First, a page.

John Bowlby

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“John Bowlby was a British psychologist and psychoanalyst who believed that early childhood attachments played a critical role in later development and mental functioning. His work, along with the work of psychologist Mary Ainsworth, contributed to the development of attachment theory. Bowlby believed that children are born with a biologically-programmed tendency to seek and remain close to attachment figures. This provides nurturance and comfort, but it also aids in the child’s survival. Sticking close to a caregiver ensures that the child’s needs are met and that he or she is protected from dangers in the environment.” 
 
 
Reference Cherry, K. (2019) Biography of Psychologist John Bowlby: The Founder of Attachment Theory. Available from: https://www.verywellmind.com/john-bowlby-biography-1907-1990-2795514 [Accessed 10 March 2020].

 
L0039184 Dr. Bowlby watching Priscilla
 
The Wellcome Library (2015) Dr. Bowlby observing a child at play. Wellcome Images reference: L0039184. London: The Wellcome Library.
 
 
John Bowlby’s theories are influential in the field of art therapy, especially in regards to the significance of the therapeutic relationship offering a secure base for emotional and cognitive development. The role of creativity offers a means for communication and relationship building, and an opportunity for the art therapist to understand the attachment history and attachment styles of their client.
 
 
“To say of a child that he [she] is attached to, or has an attachment to someone means that he [she] is strongly disposed to seek proximity to and contact with a specific figure and to do so in certain situations, notably when he [she] is frightened, tired or ill…Attachment behaviour…refers to any of the various forms of behaviour that a child commonly engages in to attain and/or maintain a desired proximity…”. (Bowlby, 1969, p. 371)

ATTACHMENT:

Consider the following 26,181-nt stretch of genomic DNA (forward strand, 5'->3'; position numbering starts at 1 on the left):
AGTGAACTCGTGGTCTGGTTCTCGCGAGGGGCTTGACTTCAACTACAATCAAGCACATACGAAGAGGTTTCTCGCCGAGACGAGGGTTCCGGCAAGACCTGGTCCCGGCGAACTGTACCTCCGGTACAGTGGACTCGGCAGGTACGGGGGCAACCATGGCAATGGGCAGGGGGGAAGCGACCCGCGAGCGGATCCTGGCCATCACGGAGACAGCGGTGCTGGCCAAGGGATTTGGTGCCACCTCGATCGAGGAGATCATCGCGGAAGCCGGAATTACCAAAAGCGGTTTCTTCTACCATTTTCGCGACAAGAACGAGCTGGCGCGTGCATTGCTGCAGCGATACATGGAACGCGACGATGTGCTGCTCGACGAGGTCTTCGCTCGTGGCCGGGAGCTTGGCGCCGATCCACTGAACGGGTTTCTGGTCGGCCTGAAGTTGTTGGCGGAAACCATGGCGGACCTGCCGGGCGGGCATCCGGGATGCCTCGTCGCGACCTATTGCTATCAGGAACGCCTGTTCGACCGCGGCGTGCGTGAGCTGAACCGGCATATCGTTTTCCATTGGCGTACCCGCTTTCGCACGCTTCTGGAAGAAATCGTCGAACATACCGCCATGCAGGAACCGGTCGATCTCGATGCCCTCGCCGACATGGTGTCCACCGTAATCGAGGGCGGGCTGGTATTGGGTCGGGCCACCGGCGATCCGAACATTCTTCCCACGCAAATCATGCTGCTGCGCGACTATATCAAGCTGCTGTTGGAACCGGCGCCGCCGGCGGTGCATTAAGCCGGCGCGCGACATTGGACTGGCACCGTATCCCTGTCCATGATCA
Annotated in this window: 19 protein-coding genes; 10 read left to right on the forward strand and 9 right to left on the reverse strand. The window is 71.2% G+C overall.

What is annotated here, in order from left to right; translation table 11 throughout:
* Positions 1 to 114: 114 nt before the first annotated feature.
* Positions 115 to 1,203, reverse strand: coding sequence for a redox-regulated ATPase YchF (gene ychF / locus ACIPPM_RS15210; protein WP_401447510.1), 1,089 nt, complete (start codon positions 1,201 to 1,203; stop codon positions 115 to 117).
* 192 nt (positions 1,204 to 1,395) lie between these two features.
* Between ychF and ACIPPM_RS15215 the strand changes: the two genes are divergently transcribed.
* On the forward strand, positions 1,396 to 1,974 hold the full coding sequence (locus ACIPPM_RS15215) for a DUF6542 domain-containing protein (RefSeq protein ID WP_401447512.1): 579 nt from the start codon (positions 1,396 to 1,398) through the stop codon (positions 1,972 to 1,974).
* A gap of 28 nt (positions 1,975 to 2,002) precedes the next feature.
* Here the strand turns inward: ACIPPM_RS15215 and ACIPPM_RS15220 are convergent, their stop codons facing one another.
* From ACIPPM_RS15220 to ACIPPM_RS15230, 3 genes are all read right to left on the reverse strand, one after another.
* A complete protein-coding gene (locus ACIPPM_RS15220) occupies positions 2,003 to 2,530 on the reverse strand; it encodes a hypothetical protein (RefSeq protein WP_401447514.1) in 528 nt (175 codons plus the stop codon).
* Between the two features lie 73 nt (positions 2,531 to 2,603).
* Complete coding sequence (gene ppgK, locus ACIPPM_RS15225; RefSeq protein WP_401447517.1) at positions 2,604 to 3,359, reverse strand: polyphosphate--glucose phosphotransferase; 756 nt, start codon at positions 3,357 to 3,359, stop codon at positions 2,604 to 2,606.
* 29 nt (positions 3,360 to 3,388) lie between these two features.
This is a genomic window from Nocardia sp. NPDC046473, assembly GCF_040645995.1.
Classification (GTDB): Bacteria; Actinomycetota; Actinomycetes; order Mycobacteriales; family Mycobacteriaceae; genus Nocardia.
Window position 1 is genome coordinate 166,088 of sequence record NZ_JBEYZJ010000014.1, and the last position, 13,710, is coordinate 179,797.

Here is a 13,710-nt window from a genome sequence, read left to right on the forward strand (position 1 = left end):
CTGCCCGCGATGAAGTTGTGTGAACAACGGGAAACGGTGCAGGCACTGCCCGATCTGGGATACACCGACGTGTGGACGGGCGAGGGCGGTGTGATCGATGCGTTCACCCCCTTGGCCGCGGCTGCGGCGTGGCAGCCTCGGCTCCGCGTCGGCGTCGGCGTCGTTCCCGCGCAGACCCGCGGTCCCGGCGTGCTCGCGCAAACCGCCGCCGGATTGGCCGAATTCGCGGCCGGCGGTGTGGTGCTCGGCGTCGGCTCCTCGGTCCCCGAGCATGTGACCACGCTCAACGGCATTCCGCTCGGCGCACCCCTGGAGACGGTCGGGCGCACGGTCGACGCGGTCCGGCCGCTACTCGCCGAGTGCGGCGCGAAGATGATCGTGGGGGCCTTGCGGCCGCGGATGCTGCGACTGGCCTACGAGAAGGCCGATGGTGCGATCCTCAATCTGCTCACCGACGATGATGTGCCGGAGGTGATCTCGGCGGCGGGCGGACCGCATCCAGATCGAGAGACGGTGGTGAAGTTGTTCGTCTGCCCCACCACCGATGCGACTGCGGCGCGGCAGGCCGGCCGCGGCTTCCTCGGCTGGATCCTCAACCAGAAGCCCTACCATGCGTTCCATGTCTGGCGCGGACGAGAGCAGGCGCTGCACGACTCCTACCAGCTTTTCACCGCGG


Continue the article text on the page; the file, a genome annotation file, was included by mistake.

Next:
“A young child’s experience of an encouraging, supportive and co-operative mother, and a little later father, gives him [her] a sense of worth, a belief in the helpfulness of others, and a favourable model on which to build future relationships. Furthermore, by enabling him [her] to explore his [her] environment with confidence and to deal with it effectively, such experience also promotes his [her] sense of competence. Thenceforward, provided family relationships continue favourable, not only do these early patterns of thought, feeling and behaviour persist, but personality becomes increasingly structured to operate in moderately controlled and resilient ways, and increasingly capable to continuing so despite adverse circumstances…Thereafter…how someone’s personality has come to be structured [impacts] his [her] way of responding to subsequent adverse events, among which rejections, separations and losses are some of the most important”. (Bowlby, 1969, p. 378)
 
Reference: Bowlby, J. (1969) Attachment and Loss. London: Random House.

 
 


Article to Read

The Origins of Attachment Theory John Bowlby and Mary Ainsworth by Inge Bretherton

The Origins of Attachment Theory

ursulas-diary

The Wellcome Library (2015) An extract from Ursula Bowlby’s journal, “recording her first impressions as a mother”. Wellcome Library reference: PP/BOW/P/3. London: Wellcome Library. This journal extract from Ursula Bowlby, who was married to John Bowlby, reflects her responses to approaches to childcare which did not encourage secure attachment and her own distress at these approaches being “quite alright”.

BBC 3 Sounds Radio Documentary on Mary Ainsworth

https://www.bbc.co.uk/sounds/play/p00f8n6q

Article to Read

What is Attachment Theory: Bowlby’s 4 Stages Explained

https://positivepsychology.com/attachment-theory/


Thesis Reference (scroll through to read sections of interest)

Holding, Attaching and Relating: A Theoretical Perspective on Good Enough Therapy through Analysis of Winnicott’s Good Enough Mother using Bowlby’s Attachment Theory  and Relational Theory

https://pdfs.semanticscholar.org/e31c/daaadc2fc75b6bc899f379d5c5539df2ab33.pdf?_ga=2.261059341.109488056.1583789748-1326208791.1575288055


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